Stay pointed toward the positive—and celebrate even small success
“You have to see yourself succeeding. It becomes this driving mental picture and you don’t even have to know how it’s going to happen but you have this overall image of success. We set these little tiny goals so that we have successes, and we are very cognizant of doing that in our race when we don’t actually know if we can keep going.
When Dan had heat exhaustion we were dragging him up a mountain for three hours that took most teams half an hour. The last thing we said before he went to bed was that he succeeded at something. The next morning a lot of the success for Dan was if could drink a mouthful of water, that was it. Whatever the task ahead is, the last 10 things you did, you succeeded at. And so the next task you will also.
As soon as you drop out when things get hard, you are setting neurological patterns. Luckily our pattern is we will find our way through anything because that is what has always happened. As soon as you have that as your default you are pretty much unstoppable. Because that is the honest expectation, that you are going to find a way to finish every endeavor that you’ve started.”
Write your own epic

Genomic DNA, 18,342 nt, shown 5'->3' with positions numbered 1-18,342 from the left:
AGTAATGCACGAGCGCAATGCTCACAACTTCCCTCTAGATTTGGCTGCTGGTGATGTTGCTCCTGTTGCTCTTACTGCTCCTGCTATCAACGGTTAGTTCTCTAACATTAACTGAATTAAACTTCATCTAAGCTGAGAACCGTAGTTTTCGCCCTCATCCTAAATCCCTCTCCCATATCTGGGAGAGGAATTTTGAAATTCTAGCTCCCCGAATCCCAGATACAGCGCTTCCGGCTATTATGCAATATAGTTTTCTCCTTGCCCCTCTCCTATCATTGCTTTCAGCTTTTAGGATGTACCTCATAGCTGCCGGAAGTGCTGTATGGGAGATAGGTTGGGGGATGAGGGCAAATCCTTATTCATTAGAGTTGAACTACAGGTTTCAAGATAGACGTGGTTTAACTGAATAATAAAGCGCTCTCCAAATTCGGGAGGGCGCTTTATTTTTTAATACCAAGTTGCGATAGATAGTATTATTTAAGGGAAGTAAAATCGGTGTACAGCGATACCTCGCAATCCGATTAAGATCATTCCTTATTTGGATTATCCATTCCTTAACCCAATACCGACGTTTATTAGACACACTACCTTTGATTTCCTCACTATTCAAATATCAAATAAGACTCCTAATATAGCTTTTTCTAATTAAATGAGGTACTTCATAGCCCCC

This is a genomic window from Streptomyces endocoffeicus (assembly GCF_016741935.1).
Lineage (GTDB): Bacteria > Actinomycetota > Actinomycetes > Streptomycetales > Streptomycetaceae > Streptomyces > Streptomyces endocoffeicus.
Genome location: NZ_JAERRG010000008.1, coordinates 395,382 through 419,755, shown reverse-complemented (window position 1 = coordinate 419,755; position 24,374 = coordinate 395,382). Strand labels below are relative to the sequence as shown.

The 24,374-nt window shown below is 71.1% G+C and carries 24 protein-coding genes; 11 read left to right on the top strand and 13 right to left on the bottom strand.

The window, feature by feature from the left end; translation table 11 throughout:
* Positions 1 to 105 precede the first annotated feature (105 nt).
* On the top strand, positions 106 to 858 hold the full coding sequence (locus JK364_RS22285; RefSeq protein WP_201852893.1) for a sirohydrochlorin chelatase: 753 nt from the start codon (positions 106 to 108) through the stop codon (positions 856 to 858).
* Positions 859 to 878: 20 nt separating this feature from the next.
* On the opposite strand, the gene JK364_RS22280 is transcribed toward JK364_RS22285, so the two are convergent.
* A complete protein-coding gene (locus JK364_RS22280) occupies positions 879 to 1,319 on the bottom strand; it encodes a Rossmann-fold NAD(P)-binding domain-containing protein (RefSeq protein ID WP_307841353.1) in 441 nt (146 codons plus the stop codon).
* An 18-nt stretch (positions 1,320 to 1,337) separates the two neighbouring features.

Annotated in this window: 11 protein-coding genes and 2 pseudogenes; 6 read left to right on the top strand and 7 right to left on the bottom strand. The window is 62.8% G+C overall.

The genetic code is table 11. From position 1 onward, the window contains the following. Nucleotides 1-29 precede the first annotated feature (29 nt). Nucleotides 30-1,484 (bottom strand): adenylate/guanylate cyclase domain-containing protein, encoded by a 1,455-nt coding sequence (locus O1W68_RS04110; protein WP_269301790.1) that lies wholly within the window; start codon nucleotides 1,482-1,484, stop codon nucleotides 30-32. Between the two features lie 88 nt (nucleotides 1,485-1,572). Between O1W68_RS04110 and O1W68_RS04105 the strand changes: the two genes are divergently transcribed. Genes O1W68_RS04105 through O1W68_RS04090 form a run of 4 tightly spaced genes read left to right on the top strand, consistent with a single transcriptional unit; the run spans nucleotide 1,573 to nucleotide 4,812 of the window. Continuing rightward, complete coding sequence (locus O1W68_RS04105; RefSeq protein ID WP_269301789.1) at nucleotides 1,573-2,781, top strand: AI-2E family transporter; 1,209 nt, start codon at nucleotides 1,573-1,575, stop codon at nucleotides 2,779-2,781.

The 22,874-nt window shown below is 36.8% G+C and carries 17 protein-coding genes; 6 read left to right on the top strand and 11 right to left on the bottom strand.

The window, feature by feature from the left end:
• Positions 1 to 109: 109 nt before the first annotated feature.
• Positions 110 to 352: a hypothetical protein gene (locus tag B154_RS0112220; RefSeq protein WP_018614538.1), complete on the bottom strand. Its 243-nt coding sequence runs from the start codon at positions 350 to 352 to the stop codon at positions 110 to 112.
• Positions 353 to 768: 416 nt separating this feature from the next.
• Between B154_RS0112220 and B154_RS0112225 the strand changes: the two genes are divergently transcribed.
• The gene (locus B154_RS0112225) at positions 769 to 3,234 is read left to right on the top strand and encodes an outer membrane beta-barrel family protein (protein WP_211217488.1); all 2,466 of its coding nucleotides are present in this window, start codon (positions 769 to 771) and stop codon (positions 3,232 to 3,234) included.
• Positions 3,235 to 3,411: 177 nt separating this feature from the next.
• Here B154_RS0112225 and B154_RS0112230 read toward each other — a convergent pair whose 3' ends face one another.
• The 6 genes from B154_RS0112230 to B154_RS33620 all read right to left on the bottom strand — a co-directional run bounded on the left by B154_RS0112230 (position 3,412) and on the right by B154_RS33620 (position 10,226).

Growing up, Magness and his brother Andrew had two constant outlets: the outdoors, and the fantasy world of Dungeons & Dragons. The game played at a table might seem far from the realm of scaling mountains, but Magness sees them as complementing one another and providing creativity in difficult circumstances. “The imagination is a huge tool. In any epic story there are heroes overcoming overwhelming odds. When we race we look at it this way. Like we are on a quest and becoming our own legend. All the things that go wrong become part of our story and not a blame or a fear. When we survive something I let these things become larger than life in my mind, because that’s fun. Those are the moments you want to imprint on your soul as a human.” says Magness. “It’s empowering. You get to choose your own story. You can go over a mountain or around a mountain, but no matter the outcome you keep moving forward.”